Hilda Daniel- PRELUDE (Sentimental Study)

Hilda Daniel


Archival footage from a children’s educational science film is digitally stylized in a poignant portrayal of innocence and power, care and feeding, curiosity and control, prodding and pinching, science and sensitivity, of small things with big implications, of the shifting sensibilities of right and wrong over time and in the best intentions of any given moment. Prelude is a digital nostalgia of our tactile relationship with nature and the world and the timeless sweetness and unintended cruelties of loving things.

Prelude (Sentimental Study) is educational film turned into digital literature. It uses some original footage from the film, re-edited; the original audio from the film is replaced with new audio tracks. In the video, text superimposes a personal authorship/narrator’s voice on the original documentary. Literally adding subtext to the film, it lays bare an assumed (or new) subtext (and sub-text). Insinuating a pedagogy that is subjective, the film’s repurposing suggests a transformation of exploration and education that was once scientific (at least intended to be and adhered to) to one that is interpretive and even Romantic. As a stylized documentary, it presents itself as both fact and fiction.

The split screen suggests this subtle undertow of duality. Text in Sentimental Study recolors what we see. It is graphic, flat and definitive against a gorgeous depth of field of film, and flattens its narrative content. Truth hovers between the nuanced poetry in film and its authority as a photographic medium; the authority of photography and authority of the written word; between deep filmic space and graphic pattern; what we perceive – the animals wriggling and their squeaks – and the proclamation; between objectivity and a subjectivity saturated with emotion. This sentimentalizing of the original film paradoxically reinforces its objectivity, insisting on the sincerity of the study, its interpretation a defense against interpretation, against contemporary reinterpretations of assumed malice, and, turned into drama, pleading and a pleading for forgiveness.

Like its visual and sonic elements, history in Prelude is layered and harmonic. The Encyclopedia Britannica educational film, Insect Zoo, was produced in 1950 (now in the public domain); the video was created in 2020, itself reworked over the course of two years. The layering produces a kind of comparative literature of study, of research strategies and evolving ideas of human relationship to other living things. Its critique is exploratory: a critical examination via re-editing the footage and with considered historical empathy, a perspective that, arguing sentiment, transcends time. Its technology is also marked by history and expresses its own. A conflation like that of the painterly color of mid-20th century film and the imposed stark digital graphics, sound in Prelude uses similarly dissonant sources: from nature – a rhythm of reconstituted bits of recorded cicada chirps – together with contemporary software (Google, audacity and other digital sound editing devices), producing Bach harmony, a tiny melody of tinny harpsichord sound in an harmonic baroque repetition.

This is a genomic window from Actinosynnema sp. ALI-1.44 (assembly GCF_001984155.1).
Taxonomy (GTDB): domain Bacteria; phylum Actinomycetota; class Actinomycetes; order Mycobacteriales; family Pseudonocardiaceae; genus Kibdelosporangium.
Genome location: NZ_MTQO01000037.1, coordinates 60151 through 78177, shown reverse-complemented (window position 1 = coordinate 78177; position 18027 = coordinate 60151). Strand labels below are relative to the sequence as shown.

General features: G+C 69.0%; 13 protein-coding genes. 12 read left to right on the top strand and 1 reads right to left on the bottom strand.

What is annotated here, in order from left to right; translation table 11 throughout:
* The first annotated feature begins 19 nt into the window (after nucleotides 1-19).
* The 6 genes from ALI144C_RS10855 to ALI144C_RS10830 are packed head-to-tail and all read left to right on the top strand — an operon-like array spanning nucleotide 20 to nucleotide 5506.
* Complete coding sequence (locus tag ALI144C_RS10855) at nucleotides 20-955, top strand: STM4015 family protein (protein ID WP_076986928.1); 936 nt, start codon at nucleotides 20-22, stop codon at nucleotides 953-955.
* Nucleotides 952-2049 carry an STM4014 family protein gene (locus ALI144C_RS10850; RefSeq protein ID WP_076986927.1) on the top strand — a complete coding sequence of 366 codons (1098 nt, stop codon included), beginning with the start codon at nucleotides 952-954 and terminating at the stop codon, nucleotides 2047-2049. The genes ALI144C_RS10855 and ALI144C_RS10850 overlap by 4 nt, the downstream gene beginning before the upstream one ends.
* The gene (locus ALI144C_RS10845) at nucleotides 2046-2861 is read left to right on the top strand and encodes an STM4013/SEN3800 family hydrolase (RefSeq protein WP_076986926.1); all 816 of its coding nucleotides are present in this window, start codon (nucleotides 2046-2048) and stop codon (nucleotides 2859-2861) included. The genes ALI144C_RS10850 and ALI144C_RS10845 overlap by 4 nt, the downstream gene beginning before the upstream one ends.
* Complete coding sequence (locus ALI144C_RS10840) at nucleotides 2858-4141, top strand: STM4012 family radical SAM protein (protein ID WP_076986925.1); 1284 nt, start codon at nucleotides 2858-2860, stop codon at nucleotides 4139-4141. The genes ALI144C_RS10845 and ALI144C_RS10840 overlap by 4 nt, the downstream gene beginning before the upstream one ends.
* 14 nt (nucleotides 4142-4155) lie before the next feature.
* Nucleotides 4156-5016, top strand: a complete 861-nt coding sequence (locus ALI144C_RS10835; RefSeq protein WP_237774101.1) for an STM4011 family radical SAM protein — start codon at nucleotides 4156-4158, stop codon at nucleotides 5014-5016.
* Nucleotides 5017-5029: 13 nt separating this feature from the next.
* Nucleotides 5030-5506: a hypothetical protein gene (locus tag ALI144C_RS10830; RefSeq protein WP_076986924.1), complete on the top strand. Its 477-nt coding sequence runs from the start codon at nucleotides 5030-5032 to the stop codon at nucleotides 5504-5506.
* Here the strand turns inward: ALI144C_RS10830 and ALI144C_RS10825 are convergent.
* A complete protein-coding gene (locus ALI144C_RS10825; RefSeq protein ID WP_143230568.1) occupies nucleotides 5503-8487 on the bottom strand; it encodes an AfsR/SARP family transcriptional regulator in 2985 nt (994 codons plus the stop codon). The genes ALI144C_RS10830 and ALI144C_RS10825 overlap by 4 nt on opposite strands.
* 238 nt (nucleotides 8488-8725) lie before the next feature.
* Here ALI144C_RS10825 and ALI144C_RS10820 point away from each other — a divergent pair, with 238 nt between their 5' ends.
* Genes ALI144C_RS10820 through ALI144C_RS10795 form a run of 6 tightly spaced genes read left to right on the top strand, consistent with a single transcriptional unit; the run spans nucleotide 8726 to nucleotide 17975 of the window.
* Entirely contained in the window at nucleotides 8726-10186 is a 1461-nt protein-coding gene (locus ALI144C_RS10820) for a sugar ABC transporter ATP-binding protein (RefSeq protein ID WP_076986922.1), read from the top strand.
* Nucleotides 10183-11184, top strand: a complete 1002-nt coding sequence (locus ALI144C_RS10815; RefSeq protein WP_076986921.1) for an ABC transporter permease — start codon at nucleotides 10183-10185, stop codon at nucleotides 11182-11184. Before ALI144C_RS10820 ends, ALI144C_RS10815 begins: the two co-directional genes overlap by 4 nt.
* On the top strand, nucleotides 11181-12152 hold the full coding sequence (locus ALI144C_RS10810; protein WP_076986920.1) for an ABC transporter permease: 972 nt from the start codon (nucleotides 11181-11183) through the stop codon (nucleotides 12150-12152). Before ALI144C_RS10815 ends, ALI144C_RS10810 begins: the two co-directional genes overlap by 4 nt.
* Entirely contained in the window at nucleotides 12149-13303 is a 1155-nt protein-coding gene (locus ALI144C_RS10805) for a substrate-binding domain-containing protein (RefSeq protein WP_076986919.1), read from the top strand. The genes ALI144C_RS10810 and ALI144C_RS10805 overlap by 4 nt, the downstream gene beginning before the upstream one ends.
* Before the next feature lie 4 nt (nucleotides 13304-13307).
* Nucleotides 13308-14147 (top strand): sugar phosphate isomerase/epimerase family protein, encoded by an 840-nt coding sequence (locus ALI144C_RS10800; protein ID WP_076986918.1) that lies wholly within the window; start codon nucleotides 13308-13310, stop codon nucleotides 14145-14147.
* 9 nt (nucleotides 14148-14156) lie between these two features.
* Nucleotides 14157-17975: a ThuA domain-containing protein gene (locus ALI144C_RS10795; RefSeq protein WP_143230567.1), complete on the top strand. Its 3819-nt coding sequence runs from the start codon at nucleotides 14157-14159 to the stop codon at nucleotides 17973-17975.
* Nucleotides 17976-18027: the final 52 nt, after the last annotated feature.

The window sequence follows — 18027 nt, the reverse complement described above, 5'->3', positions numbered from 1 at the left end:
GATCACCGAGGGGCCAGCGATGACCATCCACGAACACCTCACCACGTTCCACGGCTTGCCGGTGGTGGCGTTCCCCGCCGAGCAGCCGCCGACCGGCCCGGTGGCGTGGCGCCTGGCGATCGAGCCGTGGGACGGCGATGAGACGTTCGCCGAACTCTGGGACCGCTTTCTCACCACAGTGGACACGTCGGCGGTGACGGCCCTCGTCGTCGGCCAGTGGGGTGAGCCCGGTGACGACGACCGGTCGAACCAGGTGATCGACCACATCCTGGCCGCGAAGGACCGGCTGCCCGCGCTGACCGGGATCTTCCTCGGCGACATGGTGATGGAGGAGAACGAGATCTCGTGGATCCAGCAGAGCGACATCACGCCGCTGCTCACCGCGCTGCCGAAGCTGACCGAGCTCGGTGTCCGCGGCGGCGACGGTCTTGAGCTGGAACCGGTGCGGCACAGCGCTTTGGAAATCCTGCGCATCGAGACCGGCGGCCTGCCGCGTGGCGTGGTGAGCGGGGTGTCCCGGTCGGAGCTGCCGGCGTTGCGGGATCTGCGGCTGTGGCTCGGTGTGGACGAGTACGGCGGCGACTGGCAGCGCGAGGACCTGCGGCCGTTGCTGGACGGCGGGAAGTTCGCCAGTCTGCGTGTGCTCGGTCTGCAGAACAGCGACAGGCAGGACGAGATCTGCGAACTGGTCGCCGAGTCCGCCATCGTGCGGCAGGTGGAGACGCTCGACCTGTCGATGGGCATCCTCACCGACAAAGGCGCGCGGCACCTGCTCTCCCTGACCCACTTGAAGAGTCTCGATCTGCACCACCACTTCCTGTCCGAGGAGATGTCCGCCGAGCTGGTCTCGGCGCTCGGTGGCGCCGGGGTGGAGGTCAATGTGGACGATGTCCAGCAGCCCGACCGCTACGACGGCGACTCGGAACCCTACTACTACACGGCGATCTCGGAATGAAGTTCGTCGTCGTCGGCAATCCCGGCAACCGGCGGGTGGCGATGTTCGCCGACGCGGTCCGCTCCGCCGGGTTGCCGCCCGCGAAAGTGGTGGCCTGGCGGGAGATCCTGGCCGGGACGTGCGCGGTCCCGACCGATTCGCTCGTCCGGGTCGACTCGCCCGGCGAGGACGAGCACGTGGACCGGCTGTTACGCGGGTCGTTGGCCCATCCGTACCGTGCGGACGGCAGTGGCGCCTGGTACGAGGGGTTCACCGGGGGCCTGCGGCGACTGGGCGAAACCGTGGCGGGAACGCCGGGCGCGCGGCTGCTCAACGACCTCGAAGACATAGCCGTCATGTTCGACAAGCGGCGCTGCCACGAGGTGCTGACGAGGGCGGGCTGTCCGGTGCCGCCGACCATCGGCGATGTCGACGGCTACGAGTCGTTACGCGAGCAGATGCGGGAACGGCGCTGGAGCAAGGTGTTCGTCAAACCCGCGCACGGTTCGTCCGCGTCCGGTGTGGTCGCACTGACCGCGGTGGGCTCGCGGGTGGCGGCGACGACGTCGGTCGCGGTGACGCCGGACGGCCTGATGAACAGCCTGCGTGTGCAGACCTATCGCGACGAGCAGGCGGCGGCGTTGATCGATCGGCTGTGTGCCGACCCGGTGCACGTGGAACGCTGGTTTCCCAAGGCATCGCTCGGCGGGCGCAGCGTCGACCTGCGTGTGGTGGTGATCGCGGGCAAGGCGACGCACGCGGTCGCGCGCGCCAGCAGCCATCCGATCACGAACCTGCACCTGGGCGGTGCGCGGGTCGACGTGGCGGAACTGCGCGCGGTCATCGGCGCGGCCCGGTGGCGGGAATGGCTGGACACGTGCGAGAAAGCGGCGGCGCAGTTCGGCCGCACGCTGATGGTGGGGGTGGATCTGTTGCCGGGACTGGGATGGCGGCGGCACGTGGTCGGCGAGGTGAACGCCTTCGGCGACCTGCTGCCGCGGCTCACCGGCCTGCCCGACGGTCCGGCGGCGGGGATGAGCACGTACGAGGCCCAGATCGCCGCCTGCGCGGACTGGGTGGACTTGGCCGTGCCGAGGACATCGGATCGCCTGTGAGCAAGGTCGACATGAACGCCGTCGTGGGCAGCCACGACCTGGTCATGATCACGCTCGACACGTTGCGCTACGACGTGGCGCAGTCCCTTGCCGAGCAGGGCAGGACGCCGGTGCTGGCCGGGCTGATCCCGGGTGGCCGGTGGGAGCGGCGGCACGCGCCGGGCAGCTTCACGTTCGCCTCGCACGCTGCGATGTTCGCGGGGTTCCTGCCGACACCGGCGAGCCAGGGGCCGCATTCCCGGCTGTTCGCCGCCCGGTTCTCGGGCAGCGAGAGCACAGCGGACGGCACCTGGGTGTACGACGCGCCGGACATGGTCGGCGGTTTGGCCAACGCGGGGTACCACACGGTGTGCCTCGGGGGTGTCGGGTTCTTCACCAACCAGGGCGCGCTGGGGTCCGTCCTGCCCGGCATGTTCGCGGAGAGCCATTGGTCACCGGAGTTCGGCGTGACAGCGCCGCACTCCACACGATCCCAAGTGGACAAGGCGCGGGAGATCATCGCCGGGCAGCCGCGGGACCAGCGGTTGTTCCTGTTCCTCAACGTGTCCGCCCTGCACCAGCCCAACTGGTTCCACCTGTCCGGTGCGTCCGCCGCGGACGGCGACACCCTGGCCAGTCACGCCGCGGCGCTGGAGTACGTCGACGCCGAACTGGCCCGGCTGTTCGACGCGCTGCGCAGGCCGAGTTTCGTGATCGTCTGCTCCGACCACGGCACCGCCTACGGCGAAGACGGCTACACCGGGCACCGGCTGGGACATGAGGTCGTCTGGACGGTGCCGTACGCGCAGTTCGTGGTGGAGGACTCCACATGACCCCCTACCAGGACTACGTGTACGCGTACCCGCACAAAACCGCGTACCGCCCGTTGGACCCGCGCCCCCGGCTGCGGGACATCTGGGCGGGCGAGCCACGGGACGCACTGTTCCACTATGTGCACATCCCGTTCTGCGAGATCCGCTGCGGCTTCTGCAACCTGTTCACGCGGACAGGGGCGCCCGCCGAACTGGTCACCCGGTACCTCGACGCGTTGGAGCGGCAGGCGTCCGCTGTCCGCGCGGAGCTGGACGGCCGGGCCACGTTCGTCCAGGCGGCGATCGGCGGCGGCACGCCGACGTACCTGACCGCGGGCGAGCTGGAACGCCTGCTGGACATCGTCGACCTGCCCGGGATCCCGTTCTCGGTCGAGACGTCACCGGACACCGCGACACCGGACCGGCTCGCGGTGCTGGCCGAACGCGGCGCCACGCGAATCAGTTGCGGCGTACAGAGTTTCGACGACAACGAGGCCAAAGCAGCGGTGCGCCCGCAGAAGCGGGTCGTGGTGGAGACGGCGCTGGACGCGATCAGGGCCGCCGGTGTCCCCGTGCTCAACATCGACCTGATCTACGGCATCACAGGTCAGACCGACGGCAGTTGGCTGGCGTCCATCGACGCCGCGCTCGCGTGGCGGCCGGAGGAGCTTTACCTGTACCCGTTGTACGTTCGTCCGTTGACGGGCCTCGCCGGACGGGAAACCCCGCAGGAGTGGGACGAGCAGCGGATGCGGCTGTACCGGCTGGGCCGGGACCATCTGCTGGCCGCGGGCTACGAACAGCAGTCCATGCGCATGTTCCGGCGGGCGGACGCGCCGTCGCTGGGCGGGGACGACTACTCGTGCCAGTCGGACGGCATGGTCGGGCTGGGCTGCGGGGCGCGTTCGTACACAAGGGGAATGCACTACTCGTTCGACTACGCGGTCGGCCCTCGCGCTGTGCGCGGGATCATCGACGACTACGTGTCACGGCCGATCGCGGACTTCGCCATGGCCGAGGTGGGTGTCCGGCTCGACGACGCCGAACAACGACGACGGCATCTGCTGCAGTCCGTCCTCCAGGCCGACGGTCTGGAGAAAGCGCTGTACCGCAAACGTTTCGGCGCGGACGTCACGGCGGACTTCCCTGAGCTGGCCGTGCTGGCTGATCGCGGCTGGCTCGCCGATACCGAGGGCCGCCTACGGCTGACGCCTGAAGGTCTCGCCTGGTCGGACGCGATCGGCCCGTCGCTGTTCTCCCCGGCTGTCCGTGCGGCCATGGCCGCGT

With almost sinister foreboding of an inevitable sentimental tragedy (recalling the fatally loved puppy in John Steinbeck’s Of Mice and Men), a teasing emotion courses throughout, and clumsy innocence persists flickering and fidgeting through the frames.

About the Author(s):

Hilda Daniel is an artist based in NYC (from Singapore). Her work has been exhibited in galleries and festivals including recently at International Sound and Film Music Festival, 37 Kasseller DokFest, ELO2019, triple award winner in LIAFF, double semi-finalist in AltFF, finalist in other festivals, and screened at Anthology Film Archives; in MoMA’s curated SoundCloud site for its exhibition on John Cage’s 4’33”; in curated sound events and symposia at The British Library, Lincoln Center Library for Performing Arts, Goldsmiths University, Rathmines, Whitworth Gallery/Manchester University; reviewed in The New York Times, Performance Art Journal, New Art Examiner and other publications.





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